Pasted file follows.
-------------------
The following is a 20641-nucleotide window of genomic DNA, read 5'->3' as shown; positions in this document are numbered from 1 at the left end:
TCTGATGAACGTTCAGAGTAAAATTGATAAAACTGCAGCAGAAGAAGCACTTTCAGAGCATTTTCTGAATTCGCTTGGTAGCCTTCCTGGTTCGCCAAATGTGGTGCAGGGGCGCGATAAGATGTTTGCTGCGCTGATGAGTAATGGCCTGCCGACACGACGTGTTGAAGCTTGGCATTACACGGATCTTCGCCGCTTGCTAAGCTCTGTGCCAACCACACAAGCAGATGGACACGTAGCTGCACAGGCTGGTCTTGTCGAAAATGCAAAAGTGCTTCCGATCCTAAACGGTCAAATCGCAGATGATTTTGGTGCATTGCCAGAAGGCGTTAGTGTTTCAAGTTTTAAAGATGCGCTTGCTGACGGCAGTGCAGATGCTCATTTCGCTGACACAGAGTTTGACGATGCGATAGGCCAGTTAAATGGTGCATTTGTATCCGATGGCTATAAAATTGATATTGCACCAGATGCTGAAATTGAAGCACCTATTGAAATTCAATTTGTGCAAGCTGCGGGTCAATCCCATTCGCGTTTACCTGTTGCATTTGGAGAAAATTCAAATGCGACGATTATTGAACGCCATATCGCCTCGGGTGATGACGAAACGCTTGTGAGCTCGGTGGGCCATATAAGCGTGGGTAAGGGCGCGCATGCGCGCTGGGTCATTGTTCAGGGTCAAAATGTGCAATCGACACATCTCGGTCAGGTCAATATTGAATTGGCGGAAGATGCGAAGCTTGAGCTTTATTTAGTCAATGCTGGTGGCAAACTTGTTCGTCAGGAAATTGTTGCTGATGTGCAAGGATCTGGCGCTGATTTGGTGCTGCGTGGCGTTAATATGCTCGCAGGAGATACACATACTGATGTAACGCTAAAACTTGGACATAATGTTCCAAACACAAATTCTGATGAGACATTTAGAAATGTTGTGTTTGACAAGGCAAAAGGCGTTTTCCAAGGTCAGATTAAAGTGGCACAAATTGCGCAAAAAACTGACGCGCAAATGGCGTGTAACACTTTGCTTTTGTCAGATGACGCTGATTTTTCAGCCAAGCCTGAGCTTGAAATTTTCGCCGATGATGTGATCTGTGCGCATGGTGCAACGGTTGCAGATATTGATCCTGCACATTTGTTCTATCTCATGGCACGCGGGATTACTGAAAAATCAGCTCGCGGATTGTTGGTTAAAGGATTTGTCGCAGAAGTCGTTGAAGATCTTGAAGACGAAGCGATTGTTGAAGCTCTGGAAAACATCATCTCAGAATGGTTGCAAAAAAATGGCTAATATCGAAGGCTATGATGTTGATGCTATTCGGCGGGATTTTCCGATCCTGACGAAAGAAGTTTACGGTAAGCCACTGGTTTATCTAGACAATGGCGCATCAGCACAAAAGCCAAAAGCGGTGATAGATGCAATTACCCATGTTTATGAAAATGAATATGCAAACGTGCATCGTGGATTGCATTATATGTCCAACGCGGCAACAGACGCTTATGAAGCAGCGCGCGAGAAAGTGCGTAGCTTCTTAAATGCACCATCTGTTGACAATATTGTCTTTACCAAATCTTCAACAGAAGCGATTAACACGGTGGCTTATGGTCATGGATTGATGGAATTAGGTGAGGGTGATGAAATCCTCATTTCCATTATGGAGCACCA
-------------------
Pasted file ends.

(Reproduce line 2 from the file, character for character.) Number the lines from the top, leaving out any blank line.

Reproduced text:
TCTGATGAACGTTCAGAGTAAAATTGATAAAACTGCAGCAGAAGAAGCACTTTCAGAGCATTTTCTGAATTCGCTTGGTAGCCTTCCTGGTTCGCCAAATGTGGTGCAGGGGCGCGATAAGATGTTTGCTGCGCTGATGAGTAATGGCCTGCCGACACGACGTGTTGAAGCTTGGCATTACACGGATCTTCGCCGCTTGCTAAGCTCTGTGCCAACCACACAAGCAGATGGACACGTAGCTGCACAGGCTGGTCTTGTCGAAAATGCAAAAGTGCTTCCGATCCTAAACGGTCAAATCGCAGATGATTTTGGTGCATTGCCAGAAGGCGTTAGTGTTTCAAGTTTTAAAGATGCGCTTGCTGACGGCAGTGCAGATGCTCATTTCGCTGACACAGAGTTTGACGATGCGATAGGCCAGTTAAATGGTGCATTTGTATCCGATGGCTATAAAATTGATATTGCACCAGATGCTGAAATTGAAGCACCTATTGAAATTCAATTTGTGCAAGCTGCGGGTCAATCCCATTCGCGTTTACCTGTTGCATTTGGAGAAAATTCAAATGCGACGATTATTGAACGCCATATCGCCTCGGGTGATGACGAAACGCTTGTGAGCTCGGTGGGCCATATAAGCGTGGGTAAGGGCGCGCATGCGCGCTGGGTCATTGTTCAGGGTCAAAATGTGCAATCGACACATCTCGGTCAGGTCAATATTGAATTGGCGGAAGATGCGAAGCTTGAGCTTTATTTAGTCAATGCTGGTGGCAAACTTGTTCGTCAGGAAATTGTTGCTGATGTGCAAGGATCTGGCGCTGATTTGGTGCTGCGTGGCGTTAATATGCTCGCAGGAGATACACATACTGATGTAACGCTAAAACTTGGACATAATGTTCCAAACACAAATTCTGATGAGACATTTAGAAATGTTGTGTTTGACAAGGCAAAAGGCGTTTTCCAAGGTCAGATTAAAGTGGCACAAATTGCGCAAAAAACTGACGCGCAAATGGCGTGTAACACTTTGCTTTTGTCAGATGACGCTGATTTTTCAGCCAAGCCTGAGCTTGAAATTTTCGCCGATGATGTGATCTGTGCGCATGGTGCAACGGTTGCAGATATTGATCCTGCACATTTGTTCTATCTCATGGCACGCGGGATTACTGAAAAATCAGCTCGCGGATTGTTGGTTAAAGGATTTGTCGCAGAAGTCGTTGAAGATCTTGAAGACGAAGCGATTGTTGAAGCTCTGGAAAACATCATCTCAGAATGGTTGCAAAAAAATGGCTAATATCGAAGGCTATGATGTTGATGCTATTCGGCGGGATTTTCCGATCCTGACGAAAGAAGTTTACGGTAAGCCACTGGTTTATCTAGACAATGGCGCATCAGCACAAAAGCCAAAAGCGGTGATAGATGCAATTACCCATGTTTATGAAAATGAATATGCAAACGTGCATCGTGGATTGCATTATATGTCCAACGCGGCAACAGACGCTTATGAAGCAGCGCGCGAGAAAGTGCGTAGCTTCTTAAATGCACCATCTGTTGACAATATTGTCTTTACCAAATCTTCAACAGAAGCGATTAACACGGTGGCTTATGGTCATGGATTGATGGAATTAGGTGAGGGTGATGAAATCCTCATTTCCATTATGGAGCACCA